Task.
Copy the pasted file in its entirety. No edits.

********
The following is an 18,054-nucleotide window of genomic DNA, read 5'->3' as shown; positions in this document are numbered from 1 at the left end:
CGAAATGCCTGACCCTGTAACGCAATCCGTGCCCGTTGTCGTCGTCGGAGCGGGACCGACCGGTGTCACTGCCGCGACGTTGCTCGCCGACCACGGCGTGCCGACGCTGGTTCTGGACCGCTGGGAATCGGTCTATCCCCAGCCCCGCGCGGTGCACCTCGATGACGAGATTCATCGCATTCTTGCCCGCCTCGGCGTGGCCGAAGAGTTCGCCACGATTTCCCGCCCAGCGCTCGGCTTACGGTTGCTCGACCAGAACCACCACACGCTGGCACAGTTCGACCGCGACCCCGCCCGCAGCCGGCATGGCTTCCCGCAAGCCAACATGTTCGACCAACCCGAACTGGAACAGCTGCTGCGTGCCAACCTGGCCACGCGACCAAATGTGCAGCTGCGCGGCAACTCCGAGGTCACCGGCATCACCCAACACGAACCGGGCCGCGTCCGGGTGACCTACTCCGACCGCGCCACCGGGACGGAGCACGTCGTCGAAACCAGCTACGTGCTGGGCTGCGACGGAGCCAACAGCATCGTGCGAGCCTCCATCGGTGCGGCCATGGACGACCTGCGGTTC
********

The following is an 18,054-nucleotide window of genomic DNA, read 5'->3' as shown; positions in this document are numbered from 1 at the left end:
CGAAATGCCTGACCCTGTAACGCAATCCGTGCCCGTTGTCGTCGTCGGAGCGGGACCGACCGGTGTCACTGCCGCGACGTTGCTCGCCGACCACGGCGTGCCGACGCTGGTTCTGGACCGCTGGGAATCGGTCTATCCCCAGCCCCGCGCGGTGCACCTCGATGACGAGATTCATCGCATTCTTGCCCGCCTCGGCGTGGCCGAAGAGTTCGCCACGATTTCCCGCCCAGCGCTCGGCTTACGGTTGCTCGACCAGAACCACCACACGCTGGCACAGTTCGACCGCGACCCCGCCCGCAGCCGGCATGGCTTCCCGCAAGCCAACATGTTCGACCAACCCGAACTGGAACAGCTGCTGCGTGCCAACCTGGCCACGCGACCAAATGTGCAGCTGCGCGGCAACTCCGAGGTCACCGGCATCACCCAACACGAACCGGGCCGCGTCCGGGTGACCTACTCCGACCGCGCCACCGGGACGGAGCACGTCGTCGAAACCAGCTACGTGCTGGGCTGCGACGGAGCCAACAGCATCGTGCGAGCCTCCATCGGTGCGGCCATGGACGACCTGCGGTTC